On Jan. 31, Florida voters will head to the polls to help decide the Republican candidate for the 2012 Presidential election. Just a few days prior, however, on Jan. 28, political junkies—and those in the mood for a good laugh—will be going to the Saenger Theatre to see The Capitol Steps perform their unique brand of political satire. The Capitol Steps, a bi-partisan group of performers and former Capitol Hill staffers that sets out to put the “mock in Democracy,” will be providing plenty of song parodies and skits skewering the latest hot-button political issues and candidates on both ends of the political spectrum.
“From the beginning, The Capitol Steps made a commitment to be bi-partisan—partly because it gives us twice as many jokes,” said Elaina Newport, producer for the Capitol Steps. “We’ve had songs like “Don’t Go Faking You’re Smart,” which was our song about Sarah Palin, and “You Can’t Hide This Biden Guy,” and Herman Cain singing “Love Potion Number 9-9-9.” The party in power is generally funnier, but right now we also have the Republican candidates, and all of those make an appearance in the show.”
The Washington D.C.-based group was formed in 1981. Newport, who also serves as one of the writers, Jim Aidala and the late Bill Strauss were staging a Christmas play while working as staffers for the late Republican Senator Charles Percy. It was then they decided to create song parodies and skits mocking the seriousness of Capitol Hill. The group has released over 30 albums since, and toured the nation lampooning the political climate.
Newport says that the group’s eclectic political make-up insures that they are “equal-opportunity offenders” eager to mock any and all politician whose gaffes and scandals make them headline news. Acknowledging that sometimes it is a challenge finding a song parody that works, Newport says that sometimes a scandal or politician comes along that makes picking the right song to parody awfully easy.
“The writing is a constant challenge, and picking the right song is essential—a rhyming dictionary really helps,” she said. “That’s why The Capitol Steps love politicians named ‘Perry’ or ‘McCain.’ Sometimes a scandal is perfect, like when the South Carolina Governor [Mark Sanford] happened to have a scandal involving Argentina and we got to use “Don’t Cry for Me, Argentina,” or Tiger Woods for “The Lie of the Tiger.” And sometimes a song is perfect for both the feel of the original and the feel of the subject you’re covering. For example, when we were thinking of Hillary and Barack working together it reminded us of “Ebony and Ivory,” but we gave it a little twist and it became “Ebony and Ovaries.””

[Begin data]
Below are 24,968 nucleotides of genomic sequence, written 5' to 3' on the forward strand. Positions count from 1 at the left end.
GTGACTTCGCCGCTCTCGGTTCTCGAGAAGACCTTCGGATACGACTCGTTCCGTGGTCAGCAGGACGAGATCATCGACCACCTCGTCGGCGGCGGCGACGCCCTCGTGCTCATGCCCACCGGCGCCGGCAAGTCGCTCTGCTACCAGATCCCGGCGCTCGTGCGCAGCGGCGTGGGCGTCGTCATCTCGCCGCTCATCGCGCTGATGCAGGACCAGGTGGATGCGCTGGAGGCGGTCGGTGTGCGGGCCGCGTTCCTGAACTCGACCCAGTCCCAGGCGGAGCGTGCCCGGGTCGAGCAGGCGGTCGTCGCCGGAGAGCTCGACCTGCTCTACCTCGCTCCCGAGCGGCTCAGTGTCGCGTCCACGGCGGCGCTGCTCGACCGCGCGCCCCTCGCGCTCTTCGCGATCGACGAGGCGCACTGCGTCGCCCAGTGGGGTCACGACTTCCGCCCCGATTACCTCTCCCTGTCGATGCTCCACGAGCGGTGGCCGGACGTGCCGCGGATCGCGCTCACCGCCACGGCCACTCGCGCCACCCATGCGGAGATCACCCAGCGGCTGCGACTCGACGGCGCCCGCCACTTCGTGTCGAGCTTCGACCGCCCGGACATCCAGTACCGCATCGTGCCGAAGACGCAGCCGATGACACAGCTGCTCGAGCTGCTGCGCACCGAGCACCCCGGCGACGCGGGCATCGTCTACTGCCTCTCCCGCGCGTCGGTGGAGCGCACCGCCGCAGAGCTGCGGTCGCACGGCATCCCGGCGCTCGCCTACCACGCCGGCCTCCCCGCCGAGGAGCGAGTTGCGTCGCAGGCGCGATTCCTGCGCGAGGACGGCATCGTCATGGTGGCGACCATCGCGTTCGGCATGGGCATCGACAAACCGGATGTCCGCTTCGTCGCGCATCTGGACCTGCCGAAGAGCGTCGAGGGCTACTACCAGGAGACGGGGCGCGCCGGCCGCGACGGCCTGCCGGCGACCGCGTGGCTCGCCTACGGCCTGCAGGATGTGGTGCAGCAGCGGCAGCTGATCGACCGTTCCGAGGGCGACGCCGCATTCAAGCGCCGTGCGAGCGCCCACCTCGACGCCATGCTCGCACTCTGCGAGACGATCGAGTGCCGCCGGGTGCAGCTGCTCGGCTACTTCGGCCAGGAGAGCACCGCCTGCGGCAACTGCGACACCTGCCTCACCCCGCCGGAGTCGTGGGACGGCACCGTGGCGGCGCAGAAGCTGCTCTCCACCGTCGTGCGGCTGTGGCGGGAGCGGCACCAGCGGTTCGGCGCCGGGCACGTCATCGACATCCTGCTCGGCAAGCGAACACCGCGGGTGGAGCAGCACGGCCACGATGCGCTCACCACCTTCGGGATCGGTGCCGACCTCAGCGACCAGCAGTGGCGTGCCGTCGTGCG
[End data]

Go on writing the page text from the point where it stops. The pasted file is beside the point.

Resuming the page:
Newport says that the fast-paced political climate of today forces the performance to constantly be updated to focus on the latest headlines.
“One of the terrifying things about being a Capitol Steps performer is that you might have to perform a song on very short notice,” she noted. “When Rick Santorum came in second in Iowa, suddenly he was a candidate who needed a song.
And we had one the next day. And I will freely admit that sometimes, under these circumstances, the performers might go blank on a lyric. Once, when this happened, the performer turned to the audience and said, ‘You think this is easy? I just got this song two hours ago.’ And of course the audience loved that, because they knew it was something that had just happened in the news.”
In today’s heated political climate, Newport says, having a group that sets out to defuse some of the tension across party lines is beneficial. With more and more young people looking for more non-traditional, humorous news sources—like “The Daily Show” and “The Colbert Report”—to get their political news, Newport suggests that a group like the Capitol Steps can entertain as well as inform the audience.
“For example, we have a song about Arizona’s tough immigration laws. The law enforcement character in our song pulls over someone whose skin looks dark…only to discover that he is a Native American. So, that’s a guy who’s fought illegal immigrants, too—since 1492,” Newport said.
Capitol Steps is being brought to Pensacola by WUWF Public Media. Lynn Marshall, director of promotions and outreach for WUWF Public Media, says that the group has proved popular with Pensacola Democrats and Republicans alike.
“They are a great fundraiser for WUWF, since public radio listeners are familiar with their special “Politics Takes a Holiday” broadcasts,” said Marshall. “They appeal to everyone’s sense of humor—Democrat, Republican, Independent or any other flavor. I think sometimes people despair of being able to change all the things that go awry in our culture and political system. The Steps let us laugh a bit and maybe gain a little humorous insight into our own country’s workings and into our culture, ideas, and beliefs—maybe even into ways to contribute to positive change.”
THE CAPITOL STEPS
WHEN: 7:30 p.m. Saturday, Jan. 28
WHERE: Saenger Theatre, 118 S. Palafox